Discuss. Use both sides of the paper. 25 minutes.
    No, you can’t use the ‘Seebackroscope’ Molesworth.

  2. admin says:

    I have no idea who ‘The Master of Mirth’ was – anyone?

  3. Peter Tromans says:

    ‘The Master of Mirth’ is a slightly obvious title for any book or film about a comedian. Add some more Ms and it’s a newspaper headline.

  4. Ian Luck says:

    The only person I can think of with the appelation ‘The Master Of Mirth’ , was old-time comedian Fred Karno, best known for slapstick humour, and possibly the originator (although I’m sure it was found funny in Ancient Egypt, Babylon, Crete, etc.), of the ‘pie in the face’ gag.

  5. Ian Luck says:

    Then again, it could be read differently, in an H.P. Lovecraft/Frank Belknap Long/Robert E. Howard way about the ruler of a terrifying antediluvian walled city called ‘Mirth’. Which is anything but. I can see it on the cover of a pulp magazine now, with a suitably lurid Margaret Brundage cover, depicting a king-like figure watching as some hooded minions (not the funny little yellow things), winch a decorously naked blonde, and terrified young woman into a pit, in which can be seen a single, huge, glaring eye, and from which emerge several slimy, groping, tentacles. At the foot of the cover are the words: ‘The Master Of Mirth, by John Marlesford Crossing’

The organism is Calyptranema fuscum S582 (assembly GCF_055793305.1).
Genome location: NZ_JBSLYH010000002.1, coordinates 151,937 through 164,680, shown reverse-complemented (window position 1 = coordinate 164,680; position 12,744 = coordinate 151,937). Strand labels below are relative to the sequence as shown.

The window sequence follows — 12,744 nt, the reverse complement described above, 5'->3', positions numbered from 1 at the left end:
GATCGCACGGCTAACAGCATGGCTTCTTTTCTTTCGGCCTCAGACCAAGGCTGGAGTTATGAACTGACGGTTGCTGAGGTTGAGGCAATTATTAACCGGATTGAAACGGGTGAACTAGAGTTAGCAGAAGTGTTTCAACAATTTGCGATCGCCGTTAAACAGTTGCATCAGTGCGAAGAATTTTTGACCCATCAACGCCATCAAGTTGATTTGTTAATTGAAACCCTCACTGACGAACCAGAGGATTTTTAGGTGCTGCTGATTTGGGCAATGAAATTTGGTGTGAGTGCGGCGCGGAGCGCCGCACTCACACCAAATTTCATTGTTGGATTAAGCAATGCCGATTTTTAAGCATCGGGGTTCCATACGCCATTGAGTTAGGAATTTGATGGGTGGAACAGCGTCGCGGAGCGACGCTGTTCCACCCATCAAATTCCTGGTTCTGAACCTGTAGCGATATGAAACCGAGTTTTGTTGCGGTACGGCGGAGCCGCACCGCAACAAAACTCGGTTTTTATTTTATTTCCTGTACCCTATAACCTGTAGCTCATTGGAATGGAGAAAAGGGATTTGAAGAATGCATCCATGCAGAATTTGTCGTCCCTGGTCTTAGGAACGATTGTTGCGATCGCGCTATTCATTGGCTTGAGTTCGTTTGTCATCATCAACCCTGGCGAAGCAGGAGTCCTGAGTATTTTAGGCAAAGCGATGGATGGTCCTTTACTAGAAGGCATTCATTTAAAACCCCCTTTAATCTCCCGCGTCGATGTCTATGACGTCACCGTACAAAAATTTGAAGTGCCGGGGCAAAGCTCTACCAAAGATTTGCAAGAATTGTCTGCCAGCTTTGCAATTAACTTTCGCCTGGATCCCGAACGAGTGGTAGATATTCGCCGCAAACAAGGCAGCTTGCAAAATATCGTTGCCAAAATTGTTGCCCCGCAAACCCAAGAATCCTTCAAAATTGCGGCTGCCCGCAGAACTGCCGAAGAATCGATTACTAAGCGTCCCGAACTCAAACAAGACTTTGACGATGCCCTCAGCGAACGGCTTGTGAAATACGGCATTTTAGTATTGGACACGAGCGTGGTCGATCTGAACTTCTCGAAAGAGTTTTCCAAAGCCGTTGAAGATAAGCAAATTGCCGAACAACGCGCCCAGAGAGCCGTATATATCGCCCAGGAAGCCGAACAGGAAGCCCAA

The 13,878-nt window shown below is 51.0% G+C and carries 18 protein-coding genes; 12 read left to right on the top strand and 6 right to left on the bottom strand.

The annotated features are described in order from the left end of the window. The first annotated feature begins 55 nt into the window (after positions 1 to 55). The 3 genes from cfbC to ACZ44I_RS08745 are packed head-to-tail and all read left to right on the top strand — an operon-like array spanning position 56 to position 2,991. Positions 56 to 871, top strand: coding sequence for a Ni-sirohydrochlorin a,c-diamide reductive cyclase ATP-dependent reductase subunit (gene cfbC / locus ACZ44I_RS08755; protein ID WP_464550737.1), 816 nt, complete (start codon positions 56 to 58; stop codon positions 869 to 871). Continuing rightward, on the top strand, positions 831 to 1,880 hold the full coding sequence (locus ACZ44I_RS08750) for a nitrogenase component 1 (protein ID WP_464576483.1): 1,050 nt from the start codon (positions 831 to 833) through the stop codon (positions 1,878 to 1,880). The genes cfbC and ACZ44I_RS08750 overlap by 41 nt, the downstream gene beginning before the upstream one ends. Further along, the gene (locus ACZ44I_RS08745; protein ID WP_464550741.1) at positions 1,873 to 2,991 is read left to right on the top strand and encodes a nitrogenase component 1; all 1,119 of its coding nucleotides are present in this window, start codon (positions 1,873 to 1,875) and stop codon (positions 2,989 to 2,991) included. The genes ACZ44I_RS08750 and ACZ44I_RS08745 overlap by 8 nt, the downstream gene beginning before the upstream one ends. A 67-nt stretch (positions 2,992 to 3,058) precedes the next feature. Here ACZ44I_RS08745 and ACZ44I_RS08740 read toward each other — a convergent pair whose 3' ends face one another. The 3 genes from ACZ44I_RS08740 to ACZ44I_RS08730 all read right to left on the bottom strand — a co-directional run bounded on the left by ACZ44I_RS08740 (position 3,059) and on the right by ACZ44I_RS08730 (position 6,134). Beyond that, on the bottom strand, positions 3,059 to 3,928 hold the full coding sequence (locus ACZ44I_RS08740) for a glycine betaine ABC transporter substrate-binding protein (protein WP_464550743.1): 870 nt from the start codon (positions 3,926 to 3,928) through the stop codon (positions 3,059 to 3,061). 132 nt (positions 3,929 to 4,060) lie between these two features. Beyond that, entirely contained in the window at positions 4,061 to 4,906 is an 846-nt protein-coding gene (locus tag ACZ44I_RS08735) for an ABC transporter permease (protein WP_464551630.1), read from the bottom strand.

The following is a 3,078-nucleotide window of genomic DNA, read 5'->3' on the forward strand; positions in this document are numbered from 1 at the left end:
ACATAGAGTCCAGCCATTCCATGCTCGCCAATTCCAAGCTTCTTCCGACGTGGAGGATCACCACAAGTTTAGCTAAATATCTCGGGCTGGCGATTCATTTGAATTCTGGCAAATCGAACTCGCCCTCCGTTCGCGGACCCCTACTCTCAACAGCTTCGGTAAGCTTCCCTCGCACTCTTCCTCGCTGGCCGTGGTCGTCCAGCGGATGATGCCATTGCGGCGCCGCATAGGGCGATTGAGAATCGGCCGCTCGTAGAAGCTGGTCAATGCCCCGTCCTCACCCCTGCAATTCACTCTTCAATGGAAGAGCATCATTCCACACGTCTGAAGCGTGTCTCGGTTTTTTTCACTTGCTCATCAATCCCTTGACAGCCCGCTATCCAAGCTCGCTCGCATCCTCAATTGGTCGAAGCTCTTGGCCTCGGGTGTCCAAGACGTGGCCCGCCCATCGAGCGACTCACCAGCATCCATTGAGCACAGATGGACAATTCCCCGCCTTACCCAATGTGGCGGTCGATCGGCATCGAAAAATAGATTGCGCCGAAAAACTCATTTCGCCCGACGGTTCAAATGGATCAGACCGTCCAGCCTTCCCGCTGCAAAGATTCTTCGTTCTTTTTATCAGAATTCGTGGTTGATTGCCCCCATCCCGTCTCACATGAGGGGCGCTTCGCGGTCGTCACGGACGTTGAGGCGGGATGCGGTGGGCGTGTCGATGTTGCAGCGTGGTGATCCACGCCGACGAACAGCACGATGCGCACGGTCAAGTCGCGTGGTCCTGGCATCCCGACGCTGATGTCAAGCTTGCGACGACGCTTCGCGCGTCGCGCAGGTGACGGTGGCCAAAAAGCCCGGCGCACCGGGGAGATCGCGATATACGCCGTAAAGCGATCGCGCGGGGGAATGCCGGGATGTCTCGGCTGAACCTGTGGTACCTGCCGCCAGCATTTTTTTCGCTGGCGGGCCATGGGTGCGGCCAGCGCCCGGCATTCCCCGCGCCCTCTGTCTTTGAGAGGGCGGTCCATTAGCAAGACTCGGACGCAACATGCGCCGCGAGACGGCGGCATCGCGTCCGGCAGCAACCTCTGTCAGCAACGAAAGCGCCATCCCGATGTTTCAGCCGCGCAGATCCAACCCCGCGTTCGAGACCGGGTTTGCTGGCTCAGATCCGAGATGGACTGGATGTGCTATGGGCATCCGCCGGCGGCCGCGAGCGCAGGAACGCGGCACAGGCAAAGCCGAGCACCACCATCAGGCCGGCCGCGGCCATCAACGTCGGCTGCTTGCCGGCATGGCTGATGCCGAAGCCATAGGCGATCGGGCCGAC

6. Helen Martin says:

    Which, of course, was made into a film shown only in parts of London but reliably described as second only to The Devil Rides Out in importance.
    I am not a fan of horror writing. I have read a few carefully selected books and seen a very few films. Parts of Lawrence of Arabia are horror as far as I am concerned and I mostly watch movies for relaxation. Life itself provides me with all I need of adrenalin production. Social commentary is often horror enough, too. Any films about the current era will be fairly terrifying I am sure.
    Everyone has their own standard of “important” where art and literature are concerned. I agree, though, that it is too bad that the American industries have been reluctant to involve the world’s cultures. Why should it be “best picture” and then “best foreign film” as if the best actor couldn’t be someone appearing in a Bolivian or Czech film. If it’s a matter of viewing then make sure “foreign” films are shown in North America. Was that the reason for Cannes?

  7. Martin Tolley says:

    I’ve seen Benny Hill and Ken Dodd both described as “A” master of mirth, but whether either of those are “THE” MoM in question, I don’t know.

  8. Peter Dixon says:

    Well, I had him down as George Robey.

    But then it turns out he was actually ‘The Prime Minister of Mirth’.

    Oops.

  9. Brian Evans says:

    “Master of Mirth”-do you mean George Robey who was the “Prime Minister of Mirth”?

  10. Wayne Mook says:

    A lot of the stuff is still out there admin, a lot of foreign dvds will have subs in a foreign language like English.

    Places like Flicker Alley have allsorts of odd films, especially silent. They are due to put out a Paul Leni film The Last Warning. They do a manufacture on demand so you can buy them as well as stream.

    There are plenty of places like this.

    Wayne.

  11. Ian Luck says:

    I refuse to pay for virtual downloads – you are basically paying for nothing. Give me the physical artefact every time. I recently bought my brother some vinyl records, and why the hell not?